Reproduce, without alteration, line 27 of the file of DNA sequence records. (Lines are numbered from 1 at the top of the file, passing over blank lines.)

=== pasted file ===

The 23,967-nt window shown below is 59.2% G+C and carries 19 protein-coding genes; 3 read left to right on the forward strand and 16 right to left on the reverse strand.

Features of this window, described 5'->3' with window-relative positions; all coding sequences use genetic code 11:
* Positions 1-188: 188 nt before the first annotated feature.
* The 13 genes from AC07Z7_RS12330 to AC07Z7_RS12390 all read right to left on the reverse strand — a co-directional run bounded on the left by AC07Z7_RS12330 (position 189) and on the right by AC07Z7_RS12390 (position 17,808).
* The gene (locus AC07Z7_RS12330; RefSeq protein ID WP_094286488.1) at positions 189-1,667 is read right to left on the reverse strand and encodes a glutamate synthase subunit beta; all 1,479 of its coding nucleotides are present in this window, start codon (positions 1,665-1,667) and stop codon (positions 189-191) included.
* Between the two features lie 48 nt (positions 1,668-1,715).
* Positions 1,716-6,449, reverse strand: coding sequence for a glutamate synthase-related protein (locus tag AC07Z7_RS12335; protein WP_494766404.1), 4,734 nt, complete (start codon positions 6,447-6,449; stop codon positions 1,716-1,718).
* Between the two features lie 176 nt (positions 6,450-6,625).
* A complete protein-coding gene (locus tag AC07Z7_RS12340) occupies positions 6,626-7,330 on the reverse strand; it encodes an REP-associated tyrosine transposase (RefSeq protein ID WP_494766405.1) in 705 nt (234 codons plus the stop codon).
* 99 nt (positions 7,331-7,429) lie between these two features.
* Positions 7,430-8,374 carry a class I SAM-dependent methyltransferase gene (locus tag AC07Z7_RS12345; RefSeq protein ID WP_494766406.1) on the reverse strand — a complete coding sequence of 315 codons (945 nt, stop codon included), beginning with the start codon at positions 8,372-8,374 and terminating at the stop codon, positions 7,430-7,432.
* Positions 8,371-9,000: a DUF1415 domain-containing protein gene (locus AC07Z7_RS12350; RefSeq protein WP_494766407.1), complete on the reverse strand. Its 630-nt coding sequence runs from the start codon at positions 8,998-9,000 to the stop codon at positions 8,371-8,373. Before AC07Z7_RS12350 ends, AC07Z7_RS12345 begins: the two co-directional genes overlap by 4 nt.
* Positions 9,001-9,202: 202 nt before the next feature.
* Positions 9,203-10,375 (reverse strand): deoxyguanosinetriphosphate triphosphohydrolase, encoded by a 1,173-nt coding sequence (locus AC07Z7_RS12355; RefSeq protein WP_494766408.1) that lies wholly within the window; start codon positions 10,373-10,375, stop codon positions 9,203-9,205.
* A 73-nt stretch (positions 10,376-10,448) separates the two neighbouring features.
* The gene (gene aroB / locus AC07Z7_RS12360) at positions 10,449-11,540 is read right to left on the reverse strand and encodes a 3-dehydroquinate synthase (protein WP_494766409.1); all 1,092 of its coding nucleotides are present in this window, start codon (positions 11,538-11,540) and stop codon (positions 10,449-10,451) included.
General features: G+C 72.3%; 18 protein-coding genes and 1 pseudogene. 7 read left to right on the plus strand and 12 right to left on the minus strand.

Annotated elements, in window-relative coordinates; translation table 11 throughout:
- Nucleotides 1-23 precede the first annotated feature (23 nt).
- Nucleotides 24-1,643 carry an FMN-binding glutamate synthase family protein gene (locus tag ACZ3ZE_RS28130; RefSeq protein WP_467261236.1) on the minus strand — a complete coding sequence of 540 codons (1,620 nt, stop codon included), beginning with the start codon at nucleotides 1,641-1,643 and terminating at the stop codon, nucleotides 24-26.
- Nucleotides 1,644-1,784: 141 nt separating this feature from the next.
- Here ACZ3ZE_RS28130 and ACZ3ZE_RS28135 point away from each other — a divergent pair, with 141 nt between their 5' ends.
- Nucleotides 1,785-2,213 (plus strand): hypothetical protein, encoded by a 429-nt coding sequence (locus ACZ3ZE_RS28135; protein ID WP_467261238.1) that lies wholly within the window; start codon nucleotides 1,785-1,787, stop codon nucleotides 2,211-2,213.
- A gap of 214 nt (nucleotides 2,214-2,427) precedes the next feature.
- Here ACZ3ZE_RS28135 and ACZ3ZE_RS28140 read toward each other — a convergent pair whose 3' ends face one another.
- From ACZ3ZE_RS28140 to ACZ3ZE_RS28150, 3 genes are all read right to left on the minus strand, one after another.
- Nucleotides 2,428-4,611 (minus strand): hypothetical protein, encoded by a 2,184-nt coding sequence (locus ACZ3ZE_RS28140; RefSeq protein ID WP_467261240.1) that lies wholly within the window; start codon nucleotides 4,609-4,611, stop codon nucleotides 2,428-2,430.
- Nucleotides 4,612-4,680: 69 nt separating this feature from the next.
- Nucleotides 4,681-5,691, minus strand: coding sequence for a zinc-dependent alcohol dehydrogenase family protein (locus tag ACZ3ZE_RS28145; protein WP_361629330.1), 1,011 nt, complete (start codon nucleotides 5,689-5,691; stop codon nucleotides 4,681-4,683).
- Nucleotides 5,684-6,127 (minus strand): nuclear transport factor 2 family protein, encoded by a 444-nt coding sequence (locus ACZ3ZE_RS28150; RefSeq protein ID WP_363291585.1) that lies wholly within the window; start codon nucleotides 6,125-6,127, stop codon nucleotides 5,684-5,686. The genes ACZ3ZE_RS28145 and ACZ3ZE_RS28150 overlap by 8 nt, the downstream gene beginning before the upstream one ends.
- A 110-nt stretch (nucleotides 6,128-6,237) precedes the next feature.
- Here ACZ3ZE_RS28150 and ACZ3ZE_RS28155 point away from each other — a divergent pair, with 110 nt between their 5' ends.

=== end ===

- Nucleotides 2,428-4,611 (minus strand): hypothetical protein, encoded by a 2,184-nt coding sequence (locus ACZ3ZE_RS28140; RefSeq protein ID WP_467261240.1) that lies wholly within the window; start codon nucleotides 4,609-4,611, stop codon nucleotides 2,428-2,430.